Most Active Stories
- National Grid says supply costs, cold temperatures impacted winter electric rate spikes
- New teachers union president wants to increase union's political potency
- Death is hard, but hospice can help patients and families
- App turns social media posts into charity dollars
- Education historian lashes out against Common Core during Syracuse visit
Farm Bill expiration worries New York's farmers
While the focus has been on the partial federal government shut down, another important piece of legislation, the federal farm bill, has also expired.
New York Farm Bureau President Dean Norton said this is the third time in three years he’s seen negotiations go down to the wire and beyond on farm legislation that regulates crop subsidies, milk prices, and nutrition programs.
"It’s like déjà vu all over again," Norton said in a statement.
Norton said the short term effects are few. Nearly all federal programs for farmers are in place until the end of the calendar year. Most farmers are harvesting crops right now and will be doing so for several more weeks.
In November and December, Norton said farmers need to start planning for their spring crops. But without knowing how, or what, the government might pay them in subsidies, he said it will be difficult to make decisions.
Dairy farmers have other worries. If there’s no decision on a new farm bill by January, it’s possible that federal milk price supports could revert back to a 1940s-era law. That could spike milk prices as high as $7 or $8 per gallon, and Norton said that would not be good for anyone.
“If milk is too high, consumers aren’t going to purchase it,” Norton said.
Norton said New York’s congressional representatives, both Democrats and Republicans, are on board with renewing the farm bill and protecting crop programs and milk prices. He said in some ways, it’s like preaching to the choir.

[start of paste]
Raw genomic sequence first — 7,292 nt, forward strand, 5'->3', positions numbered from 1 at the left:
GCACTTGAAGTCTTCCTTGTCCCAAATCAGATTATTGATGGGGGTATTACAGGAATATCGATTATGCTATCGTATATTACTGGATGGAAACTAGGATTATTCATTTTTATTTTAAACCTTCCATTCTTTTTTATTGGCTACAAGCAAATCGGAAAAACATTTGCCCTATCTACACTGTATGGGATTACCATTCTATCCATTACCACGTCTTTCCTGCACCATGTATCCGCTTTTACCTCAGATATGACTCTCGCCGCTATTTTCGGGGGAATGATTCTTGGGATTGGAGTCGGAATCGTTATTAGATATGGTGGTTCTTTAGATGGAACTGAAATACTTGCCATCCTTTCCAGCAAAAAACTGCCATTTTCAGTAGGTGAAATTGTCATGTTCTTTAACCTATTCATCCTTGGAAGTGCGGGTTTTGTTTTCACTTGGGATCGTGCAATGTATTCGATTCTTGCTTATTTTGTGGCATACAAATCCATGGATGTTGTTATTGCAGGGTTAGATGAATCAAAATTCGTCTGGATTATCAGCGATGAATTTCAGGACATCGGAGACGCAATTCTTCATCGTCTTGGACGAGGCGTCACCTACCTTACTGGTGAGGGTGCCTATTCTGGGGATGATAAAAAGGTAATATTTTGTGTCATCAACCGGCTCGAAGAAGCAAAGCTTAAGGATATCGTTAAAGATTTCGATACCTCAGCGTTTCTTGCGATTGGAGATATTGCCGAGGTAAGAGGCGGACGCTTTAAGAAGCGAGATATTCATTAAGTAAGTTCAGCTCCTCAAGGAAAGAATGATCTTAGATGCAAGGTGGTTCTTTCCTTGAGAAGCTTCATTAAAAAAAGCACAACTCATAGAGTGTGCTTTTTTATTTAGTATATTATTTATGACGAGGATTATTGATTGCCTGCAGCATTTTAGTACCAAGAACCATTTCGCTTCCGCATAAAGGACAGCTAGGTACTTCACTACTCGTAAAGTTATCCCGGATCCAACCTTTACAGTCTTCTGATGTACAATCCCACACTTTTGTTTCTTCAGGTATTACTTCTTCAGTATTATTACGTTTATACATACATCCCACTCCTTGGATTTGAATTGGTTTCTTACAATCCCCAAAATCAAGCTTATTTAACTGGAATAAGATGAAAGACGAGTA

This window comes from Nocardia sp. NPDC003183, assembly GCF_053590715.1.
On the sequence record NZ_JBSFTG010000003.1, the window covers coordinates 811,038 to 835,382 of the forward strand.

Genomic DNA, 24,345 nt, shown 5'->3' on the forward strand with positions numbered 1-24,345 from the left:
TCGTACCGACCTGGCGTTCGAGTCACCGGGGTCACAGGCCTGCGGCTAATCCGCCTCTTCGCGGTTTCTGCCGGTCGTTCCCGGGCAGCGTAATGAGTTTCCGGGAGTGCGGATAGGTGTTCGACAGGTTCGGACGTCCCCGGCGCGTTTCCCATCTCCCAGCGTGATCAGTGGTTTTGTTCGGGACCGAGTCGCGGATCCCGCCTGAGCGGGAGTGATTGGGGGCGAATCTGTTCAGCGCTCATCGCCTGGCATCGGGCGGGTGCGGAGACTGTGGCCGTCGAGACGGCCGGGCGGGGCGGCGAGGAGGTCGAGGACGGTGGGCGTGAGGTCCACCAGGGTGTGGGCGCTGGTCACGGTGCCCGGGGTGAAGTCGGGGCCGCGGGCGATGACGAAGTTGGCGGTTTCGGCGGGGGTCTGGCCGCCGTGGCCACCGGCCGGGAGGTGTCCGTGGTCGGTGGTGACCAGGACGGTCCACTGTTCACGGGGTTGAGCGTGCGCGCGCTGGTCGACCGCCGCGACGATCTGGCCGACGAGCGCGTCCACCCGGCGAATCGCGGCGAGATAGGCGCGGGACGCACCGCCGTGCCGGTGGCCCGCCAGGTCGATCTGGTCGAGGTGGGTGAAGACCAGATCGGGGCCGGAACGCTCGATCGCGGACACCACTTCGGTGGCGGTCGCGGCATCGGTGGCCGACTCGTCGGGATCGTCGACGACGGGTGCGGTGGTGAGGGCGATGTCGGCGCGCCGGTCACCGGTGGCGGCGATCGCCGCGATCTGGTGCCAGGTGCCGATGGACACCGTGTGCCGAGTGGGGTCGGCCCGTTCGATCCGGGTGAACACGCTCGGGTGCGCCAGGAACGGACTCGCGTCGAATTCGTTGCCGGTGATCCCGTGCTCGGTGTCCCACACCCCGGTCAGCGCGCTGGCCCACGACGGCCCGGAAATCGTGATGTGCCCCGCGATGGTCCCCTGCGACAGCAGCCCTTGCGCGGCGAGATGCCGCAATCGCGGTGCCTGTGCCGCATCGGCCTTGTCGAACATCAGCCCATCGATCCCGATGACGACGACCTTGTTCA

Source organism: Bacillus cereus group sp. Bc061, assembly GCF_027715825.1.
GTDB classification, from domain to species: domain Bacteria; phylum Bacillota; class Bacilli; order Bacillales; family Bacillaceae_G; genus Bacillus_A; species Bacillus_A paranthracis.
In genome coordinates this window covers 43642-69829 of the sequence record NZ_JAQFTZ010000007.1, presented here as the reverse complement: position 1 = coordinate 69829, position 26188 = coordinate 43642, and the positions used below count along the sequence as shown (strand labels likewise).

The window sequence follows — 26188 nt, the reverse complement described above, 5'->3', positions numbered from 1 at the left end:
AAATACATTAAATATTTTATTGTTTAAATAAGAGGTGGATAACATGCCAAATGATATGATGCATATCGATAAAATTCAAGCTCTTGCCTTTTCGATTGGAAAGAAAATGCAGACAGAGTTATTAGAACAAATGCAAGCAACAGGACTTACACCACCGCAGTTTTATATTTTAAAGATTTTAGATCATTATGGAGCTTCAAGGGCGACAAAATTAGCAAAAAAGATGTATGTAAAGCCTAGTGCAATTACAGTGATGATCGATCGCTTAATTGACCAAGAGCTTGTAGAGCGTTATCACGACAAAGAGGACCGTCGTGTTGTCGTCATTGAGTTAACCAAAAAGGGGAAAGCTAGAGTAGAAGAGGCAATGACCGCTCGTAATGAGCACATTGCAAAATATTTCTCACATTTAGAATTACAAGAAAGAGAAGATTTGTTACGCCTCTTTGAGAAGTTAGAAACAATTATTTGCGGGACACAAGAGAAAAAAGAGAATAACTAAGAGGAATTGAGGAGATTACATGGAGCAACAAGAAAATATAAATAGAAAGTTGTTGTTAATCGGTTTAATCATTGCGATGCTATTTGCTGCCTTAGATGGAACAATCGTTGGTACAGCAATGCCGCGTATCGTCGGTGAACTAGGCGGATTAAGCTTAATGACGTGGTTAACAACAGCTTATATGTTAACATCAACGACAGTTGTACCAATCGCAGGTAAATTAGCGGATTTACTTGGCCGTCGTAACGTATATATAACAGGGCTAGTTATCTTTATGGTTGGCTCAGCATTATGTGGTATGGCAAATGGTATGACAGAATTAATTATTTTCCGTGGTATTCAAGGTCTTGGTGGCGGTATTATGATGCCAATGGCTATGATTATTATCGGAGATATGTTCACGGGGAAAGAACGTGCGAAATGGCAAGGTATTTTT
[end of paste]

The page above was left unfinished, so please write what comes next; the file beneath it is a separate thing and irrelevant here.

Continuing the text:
“We kind of got to go to the people at the church next door where their minister is not getting it and try to convert him,” Norton said.
Norton said if there’s not a permanent resolution soon, agriculture is going to stagnate - or go backwards.
The food stamp program, now known as the Supplemental Nutritional Assistance Program, or SNAP, is also still tied to the farm bill, though there have been attempts in Congress to separate the two policies. Because of budget cuts agreed to in 2009, all food stamp recipients will see a cut in their monthly allotment beginning in November. State Comptroller Thomas DiNapoli said that’s likely to have an impact on the poorest New Yorkers.
“They may not be able to receive their payments too much longer based on the funding in that area,” DiNapoli said.
Some Republicans in Congress are seeking bigger cuts in the food stamp program. But that, and all other issues, will be left undecided as the gridlock in Washington continues.
The lobby group for food pantries and soup kitchens has written a letter to Congress, calling for immediate action on a compressive farm bill that includes full food stamp funding.
“The government shutdown shows how little Congress cares about the well-being of the American people,” said Hunger Action Network’s Mark Dunlea, in a statement. “The American people need to demand that the extremists in Congress respect our democratic principles. Their policies over the last three decades have benefited the extremely wealthy, leading to the greatest income inequality in this country since right before the Great Depression.”